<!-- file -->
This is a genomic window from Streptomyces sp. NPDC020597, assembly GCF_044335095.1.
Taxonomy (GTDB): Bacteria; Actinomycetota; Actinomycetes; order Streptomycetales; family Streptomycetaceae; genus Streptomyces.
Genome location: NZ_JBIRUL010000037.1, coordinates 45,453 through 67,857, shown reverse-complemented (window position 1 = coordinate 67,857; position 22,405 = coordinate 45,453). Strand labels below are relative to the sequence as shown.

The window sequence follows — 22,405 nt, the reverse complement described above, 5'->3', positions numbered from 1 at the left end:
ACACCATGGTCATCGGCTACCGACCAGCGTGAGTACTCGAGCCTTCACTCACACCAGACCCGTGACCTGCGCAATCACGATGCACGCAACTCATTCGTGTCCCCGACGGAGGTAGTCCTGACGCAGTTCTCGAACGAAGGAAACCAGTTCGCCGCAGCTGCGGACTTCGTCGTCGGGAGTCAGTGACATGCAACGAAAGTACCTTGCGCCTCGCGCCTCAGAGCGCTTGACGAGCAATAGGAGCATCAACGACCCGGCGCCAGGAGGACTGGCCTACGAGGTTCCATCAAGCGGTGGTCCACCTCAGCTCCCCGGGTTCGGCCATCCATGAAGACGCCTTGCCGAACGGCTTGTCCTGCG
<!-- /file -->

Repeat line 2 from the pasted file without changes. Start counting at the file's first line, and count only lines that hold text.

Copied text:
Taxonomy (GTDB): Bacteria; Actinomycetota; Actinomycetes; order Streptomycetales; family Streptomycetaceae; genus Streptomyces.